Choice paralysis: More isn’t always better.

Choice paralysis: More isn’t always better.

Marketers often believe that offering a wider range of options increases the likelihood of customers making a purchase. For example, having 50 different styles of hats rather than just two can improve the chances of shoppers finding a suitable one. However, research has proven that too much choice can have negative consequences. Customers may be less likely to make a purchase and even if they do, they may be less satisfied with their decision. Excessive choice can actually lead to “choice paralysis” where individuals feel overwhelmed and find it difficult to make a decision, regardless of the quality of the available options.

What is Choice Paralysis?

When individuals are faced with an extensive selection of choices, they may experience what is known as choice paralysis, also referred to as overchoice, choice overload, or the paradox of choice. Although we often believe that having more options is beneficial, studies have demonstrated that it can be more challenging to make decisions when presented with a greater number of possibilities.

What studies? I’m glad you asked.

One of the most renowned experiments in consumer psychology is the Jam Study, conducted by Sheena Iyengar from Columbia University and Mark Lepper from Stanford University. Their study, titled “When Choice is Demotivating: Can One Desire Too Much of a Good Thing?” is commonly known as the Jam Experiment.

During this experiment, they set up a display table in a market featuring 24 different varieties of jam on one day, and only six types of jam on another day. The results revealed that although the larger display generated more interest, it actually led to significantly fewer purchases than the smaller display (about ten times less likely). What Iyengar and Lepper discovered was that while more choices may generate curiosity, it could also lead to decision fatigue and lower the likelihood of making a purchase.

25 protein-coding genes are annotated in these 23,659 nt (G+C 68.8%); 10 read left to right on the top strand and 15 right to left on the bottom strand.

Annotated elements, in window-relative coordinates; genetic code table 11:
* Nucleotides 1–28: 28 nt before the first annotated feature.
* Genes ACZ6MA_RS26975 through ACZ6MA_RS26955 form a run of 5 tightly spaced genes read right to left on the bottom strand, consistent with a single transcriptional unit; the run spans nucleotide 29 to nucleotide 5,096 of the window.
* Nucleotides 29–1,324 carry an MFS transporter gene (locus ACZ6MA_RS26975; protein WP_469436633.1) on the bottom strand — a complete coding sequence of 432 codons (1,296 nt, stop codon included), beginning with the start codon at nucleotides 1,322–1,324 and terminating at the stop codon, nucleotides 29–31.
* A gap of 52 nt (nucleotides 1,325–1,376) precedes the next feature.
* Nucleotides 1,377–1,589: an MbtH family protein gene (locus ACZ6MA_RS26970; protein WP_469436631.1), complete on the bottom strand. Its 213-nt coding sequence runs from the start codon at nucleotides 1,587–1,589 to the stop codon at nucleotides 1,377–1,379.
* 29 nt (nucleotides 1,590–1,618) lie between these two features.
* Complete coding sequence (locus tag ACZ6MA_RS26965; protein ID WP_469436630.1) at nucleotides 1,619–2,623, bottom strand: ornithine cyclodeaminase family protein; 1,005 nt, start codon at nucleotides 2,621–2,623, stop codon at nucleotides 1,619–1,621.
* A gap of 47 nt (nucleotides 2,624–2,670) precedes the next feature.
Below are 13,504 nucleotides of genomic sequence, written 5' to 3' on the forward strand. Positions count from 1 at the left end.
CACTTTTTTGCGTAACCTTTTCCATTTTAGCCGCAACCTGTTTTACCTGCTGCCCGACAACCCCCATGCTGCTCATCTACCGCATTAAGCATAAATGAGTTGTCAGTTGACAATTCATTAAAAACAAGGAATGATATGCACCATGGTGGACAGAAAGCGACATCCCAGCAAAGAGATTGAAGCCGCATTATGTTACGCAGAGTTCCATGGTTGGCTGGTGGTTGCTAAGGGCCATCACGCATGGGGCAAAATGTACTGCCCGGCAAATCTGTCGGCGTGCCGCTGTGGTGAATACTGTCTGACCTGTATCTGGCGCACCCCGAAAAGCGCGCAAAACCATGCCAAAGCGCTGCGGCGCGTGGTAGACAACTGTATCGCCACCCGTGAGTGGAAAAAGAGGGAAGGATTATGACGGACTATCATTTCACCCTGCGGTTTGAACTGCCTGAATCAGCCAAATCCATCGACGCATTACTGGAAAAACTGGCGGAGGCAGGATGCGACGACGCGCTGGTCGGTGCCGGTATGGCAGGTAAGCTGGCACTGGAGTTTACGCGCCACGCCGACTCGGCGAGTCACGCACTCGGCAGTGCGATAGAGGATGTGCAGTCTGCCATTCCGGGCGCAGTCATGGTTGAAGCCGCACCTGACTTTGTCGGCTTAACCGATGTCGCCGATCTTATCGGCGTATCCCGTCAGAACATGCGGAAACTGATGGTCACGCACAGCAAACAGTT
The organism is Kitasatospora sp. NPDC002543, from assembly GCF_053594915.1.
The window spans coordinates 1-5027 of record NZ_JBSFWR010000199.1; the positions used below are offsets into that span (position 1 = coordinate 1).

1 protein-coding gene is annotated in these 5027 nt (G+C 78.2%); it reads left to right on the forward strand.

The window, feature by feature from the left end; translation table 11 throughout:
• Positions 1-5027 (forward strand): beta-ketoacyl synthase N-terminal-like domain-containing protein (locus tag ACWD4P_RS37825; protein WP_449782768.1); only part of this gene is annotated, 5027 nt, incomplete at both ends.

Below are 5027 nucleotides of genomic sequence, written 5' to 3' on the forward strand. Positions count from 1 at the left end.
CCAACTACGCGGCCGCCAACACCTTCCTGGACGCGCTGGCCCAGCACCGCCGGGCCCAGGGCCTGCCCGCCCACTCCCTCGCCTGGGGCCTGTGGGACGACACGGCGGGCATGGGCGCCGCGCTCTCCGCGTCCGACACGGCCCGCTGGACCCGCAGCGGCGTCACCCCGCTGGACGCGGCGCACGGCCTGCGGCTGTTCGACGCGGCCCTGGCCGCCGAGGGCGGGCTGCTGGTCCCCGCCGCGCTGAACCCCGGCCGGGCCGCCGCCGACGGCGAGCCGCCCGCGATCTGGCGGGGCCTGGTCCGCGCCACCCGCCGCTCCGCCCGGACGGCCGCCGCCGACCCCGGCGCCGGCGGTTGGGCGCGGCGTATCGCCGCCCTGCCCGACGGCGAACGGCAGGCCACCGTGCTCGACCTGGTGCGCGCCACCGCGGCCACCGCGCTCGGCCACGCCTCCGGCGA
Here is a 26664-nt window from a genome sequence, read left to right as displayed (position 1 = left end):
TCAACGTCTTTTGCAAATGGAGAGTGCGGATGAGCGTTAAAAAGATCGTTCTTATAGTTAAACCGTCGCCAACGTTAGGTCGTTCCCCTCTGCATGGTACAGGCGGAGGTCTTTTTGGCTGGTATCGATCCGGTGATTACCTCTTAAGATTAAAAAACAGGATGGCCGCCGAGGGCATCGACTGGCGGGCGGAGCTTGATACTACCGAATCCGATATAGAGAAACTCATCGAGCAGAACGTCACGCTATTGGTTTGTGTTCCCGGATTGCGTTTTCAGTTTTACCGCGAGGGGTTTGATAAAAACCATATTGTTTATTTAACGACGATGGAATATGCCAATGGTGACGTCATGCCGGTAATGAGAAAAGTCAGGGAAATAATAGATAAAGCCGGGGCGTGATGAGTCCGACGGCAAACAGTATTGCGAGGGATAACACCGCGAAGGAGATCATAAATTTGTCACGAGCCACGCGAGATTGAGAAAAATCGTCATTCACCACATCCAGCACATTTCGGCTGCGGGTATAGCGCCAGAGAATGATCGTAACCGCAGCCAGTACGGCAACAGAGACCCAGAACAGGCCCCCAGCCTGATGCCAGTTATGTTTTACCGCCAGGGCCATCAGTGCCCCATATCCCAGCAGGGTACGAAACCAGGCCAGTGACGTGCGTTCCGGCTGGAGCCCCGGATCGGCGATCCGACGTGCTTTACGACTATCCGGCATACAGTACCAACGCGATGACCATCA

The findings of the Jam Study demonstrate that although having a variety of options may initially appear attractive, having too many choices can lead to negative outcomes. In fact, the study revealed that offering consumers fewer choices can actually increase sales.

Since the publication of the Jam Study in 2000, numerous other studies in fields such as food and clothing have produced similar results. These outcomes challenge our conventional understanding of human nature and the factors that contribute to our well-being. Traditionally, both psychology and business have operated on the belief that having more choices equates to greater well-being. However, it appears that in reality, more choices are not always better, neither for the consumer nor the retailer.

So what about my craft show display?

When it comes to exhibiting at a craft show or event, it’s important to keep in mind that less really is often more. It can be tempting to bring as many products as possible to showcase the full range of what you have to offer. However, an exhibit that is overflowing with products can look too busy and give off the impression of a disorganized flea market rather than a professional and curated presentation.

An exhibit that is too full can make it difficult for prospects to view and navigate. If your display is too cluttered this can create a barrier to entry, inhibiting potential customers from entering or shopping at your booth and exploring your products.

To avoid overwhelming your audience, it’s important to be selective in the products you bring to an event and not to overcrowd your space with too much product. Consider bringing only your biggest sellers or key new products that you want to promote. You can also leave product under the table for replenishing as you make sales, rather than try and place it all on display at once. By doing so, your display will be more visually appealing; it is easier for your customers to view your products, and presents a clear and focused message to your audience.

This approach has been proven effective by many successful exhibitors who have experienced increased results after making the change. By streamlining your exhibit, making sure it is not too cluttered, and focusing on your most important products, you can create a more impactful, enjoyable, and memorable experience for your audience – and increase your sales.

I know it sounds upside down, but sometimes less truly is best.

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